What is Balancer?
Balancer is a decentralized financial protocol based on Ethereum that allows automatic market making.
More broadly, a traditional market maker/liquidity provider buys and sells financial instruments, providing the market with liquidity and profiting from the difference between the buy and sell prices. Thus, an automated market maker (AMM) is a market agent driven by algorithms that determine the rules of the trade.
The combination of Ethereum with AMM, the assets in the market, the algorithm that drives that market, and the ability to create the market are becoming decentralized.
How it differs from Uniswap
What makes Balancer unique is that the protocol supports up to eight assets per market (the weight of the assets supported is arbitrary), as well as customizable trading fees set by the pool creator. The differences between Uniswap and Balancer Labs can be seen below in the table from Token Terminal.
Users can then use pools in two ways:
- Providing liquidity: Users can deposit supported assets into pools, providing liquidity to users of the pool. Those that deposit assets can earn a fee, though due to volatility and other factors, there are cases where liquidity providers can lose some of their assets.
- Trading: Users can trade tokens in a decentralized manner through pools, with Balancer’s smart order routing system ensuring the exchange of cryptocurrency at low fees and at quick speeds.
Unlike centralized exchanges like Coinbase and Binance, which use order books to derive prices, the price of tokens in a pool is based on their deviation from their set weighting.
Balancer Labs believes that this liquidity sourcing system is capable of creating a network flywheel effect, resulting in increased liquidity, traders, commissions and profits for LP.
Thanks to Balancer’s flexible options, pools can do much more than just provide cryptocurrency holders with the ability to exchange their assets.
Balancer Labs has released pool schemes such as one for liquidity bootstrap pools or one for pools that attempt to eliminate the risk of losing LP assets.
What is BAL?
As aforementioned, BAL is the native governance token of Balancer. The team behind the DeFi protocol sees this as a necessary step to decentralized and diversify governance.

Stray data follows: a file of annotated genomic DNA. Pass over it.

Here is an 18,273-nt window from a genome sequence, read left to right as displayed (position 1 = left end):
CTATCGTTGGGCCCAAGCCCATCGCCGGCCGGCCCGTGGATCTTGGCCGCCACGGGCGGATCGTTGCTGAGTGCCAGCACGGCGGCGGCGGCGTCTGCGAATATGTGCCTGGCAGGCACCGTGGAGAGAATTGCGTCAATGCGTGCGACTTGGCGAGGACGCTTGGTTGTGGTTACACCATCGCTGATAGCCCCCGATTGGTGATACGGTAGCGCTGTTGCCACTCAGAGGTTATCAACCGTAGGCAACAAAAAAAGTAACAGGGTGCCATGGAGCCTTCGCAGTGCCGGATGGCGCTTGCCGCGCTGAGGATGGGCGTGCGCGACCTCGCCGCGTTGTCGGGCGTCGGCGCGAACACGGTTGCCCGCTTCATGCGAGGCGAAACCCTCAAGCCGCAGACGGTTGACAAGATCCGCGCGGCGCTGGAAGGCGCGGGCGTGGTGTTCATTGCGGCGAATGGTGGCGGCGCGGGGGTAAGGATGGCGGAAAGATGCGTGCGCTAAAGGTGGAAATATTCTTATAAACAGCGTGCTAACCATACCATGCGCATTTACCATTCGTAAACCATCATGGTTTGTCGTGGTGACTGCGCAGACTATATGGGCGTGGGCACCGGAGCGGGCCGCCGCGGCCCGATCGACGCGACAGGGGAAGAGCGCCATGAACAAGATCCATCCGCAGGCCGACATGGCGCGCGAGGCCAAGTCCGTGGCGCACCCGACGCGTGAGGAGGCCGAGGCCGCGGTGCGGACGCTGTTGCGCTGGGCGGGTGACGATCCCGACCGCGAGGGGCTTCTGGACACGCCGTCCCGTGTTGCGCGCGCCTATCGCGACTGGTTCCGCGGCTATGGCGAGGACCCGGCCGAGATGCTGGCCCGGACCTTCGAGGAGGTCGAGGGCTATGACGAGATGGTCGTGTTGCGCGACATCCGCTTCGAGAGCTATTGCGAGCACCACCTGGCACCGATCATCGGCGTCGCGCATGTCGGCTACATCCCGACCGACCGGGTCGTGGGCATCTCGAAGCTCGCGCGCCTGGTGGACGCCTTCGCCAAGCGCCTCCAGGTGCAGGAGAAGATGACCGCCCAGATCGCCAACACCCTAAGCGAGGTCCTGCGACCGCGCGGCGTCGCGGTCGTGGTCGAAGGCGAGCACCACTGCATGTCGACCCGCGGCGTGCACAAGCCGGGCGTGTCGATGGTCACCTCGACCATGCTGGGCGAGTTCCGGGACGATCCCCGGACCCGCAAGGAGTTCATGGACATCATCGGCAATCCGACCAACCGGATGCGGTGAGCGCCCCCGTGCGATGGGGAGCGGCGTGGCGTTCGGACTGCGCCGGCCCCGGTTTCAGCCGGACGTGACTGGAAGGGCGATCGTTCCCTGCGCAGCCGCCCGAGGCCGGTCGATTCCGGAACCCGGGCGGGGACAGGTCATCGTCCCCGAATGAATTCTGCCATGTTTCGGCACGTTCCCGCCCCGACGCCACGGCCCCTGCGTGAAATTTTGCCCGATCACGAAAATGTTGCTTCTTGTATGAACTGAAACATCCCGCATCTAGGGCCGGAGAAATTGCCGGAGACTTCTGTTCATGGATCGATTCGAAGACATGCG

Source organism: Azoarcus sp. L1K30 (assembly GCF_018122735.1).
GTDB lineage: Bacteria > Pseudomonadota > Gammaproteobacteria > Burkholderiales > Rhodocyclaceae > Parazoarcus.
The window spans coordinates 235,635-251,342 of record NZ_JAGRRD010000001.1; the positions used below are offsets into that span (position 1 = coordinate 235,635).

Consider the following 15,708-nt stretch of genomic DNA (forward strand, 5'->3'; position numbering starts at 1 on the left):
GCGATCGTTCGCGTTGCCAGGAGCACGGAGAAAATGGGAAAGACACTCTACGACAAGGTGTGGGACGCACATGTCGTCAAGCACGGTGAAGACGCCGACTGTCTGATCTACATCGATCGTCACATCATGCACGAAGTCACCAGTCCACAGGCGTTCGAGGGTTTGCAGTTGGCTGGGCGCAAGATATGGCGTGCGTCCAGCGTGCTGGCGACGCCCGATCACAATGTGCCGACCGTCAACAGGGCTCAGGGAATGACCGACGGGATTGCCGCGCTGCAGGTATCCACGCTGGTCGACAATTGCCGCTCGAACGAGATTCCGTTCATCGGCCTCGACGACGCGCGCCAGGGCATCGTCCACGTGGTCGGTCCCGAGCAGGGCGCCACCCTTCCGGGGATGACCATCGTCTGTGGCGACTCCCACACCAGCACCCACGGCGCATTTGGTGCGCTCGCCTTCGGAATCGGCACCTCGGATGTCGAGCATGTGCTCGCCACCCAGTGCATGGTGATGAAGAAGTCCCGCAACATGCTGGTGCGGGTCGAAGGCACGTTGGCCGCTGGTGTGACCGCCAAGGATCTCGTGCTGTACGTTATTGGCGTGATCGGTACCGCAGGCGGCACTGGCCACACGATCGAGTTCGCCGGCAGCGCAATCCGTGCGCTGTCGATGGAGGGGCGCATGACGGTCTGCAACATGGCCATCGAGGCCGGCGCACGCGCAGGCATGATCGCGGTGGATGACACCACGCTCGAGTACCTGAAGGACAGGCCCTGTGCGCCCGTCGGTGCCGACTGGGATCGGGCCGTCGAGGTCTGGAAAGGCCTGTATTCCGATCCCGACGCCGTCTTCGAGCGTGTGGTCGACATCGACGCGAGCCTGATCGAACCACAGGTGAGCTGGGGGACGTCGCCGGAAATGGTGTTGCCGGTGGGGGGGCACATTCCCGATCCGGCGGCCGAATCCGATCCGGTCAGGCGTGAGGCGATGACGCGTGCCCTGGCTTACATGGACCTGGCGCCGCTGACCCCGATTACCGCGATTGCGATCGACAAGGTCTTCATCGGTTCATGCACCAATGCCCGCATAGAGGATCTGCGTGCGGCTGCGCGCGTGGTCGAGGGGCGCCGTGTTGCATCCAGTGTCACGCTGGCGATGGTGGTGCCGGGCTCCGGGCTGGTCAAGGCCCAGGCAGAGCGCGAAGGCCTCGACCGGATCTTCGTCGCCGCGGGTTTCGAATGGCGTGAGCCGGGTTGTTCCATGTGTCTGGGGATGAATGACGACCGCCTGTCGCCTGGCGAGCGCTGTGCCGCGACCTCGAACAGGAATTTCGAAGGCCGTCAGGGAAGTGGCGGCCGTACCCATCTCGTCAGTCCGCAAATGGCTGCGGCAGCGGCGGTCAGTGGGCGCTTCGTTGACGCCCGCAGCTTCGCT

BAL holders will be able to “help guide the protocol to its fullest potential.” Balancer specifically names deploying the protocol on blockchains other than Ethereum, implementing layer two solutions, introducing fees at the protocol level to generate revenue, and more as examples of actions BAL holders can make.
There is currently not a formal governance structure in place, though when launched, Balancer’s may be similar to that of other protocols. Other DeFi protocols have the following governance structure:
- Users identify an issue when using the protocol and share observations online.
- Users narrow down the best ways to address the issue via public forums.
- Users create and present a technical specification of a solution to the issue.
- It’s presented to the community, then voted on.
- If the proposal gets a majority of votes and/or reaches a certain threshold, it is implemented.
While Balancer has just one token, Zild has three:
- Zild token is the governance token of the project, the holders of which will make decisions regarding the development of the project and profit
from the token’s appreciation. Zild tokens will be listed at various exchanges.
- Yild token is a synthetic token needed to facilitate communication. It serves as a kind of IOU that users receive when they send their funds to the liquidity pool.
- Xild is a reputation token. Such tokens are credited for timely loan repayments, regular provision of the liquidity and other behavior, which is predictable and beneficial for the community. With Xild tokens, users can reduce the amount of the collateral. Xild tokens cannot be transferred to another user or resold.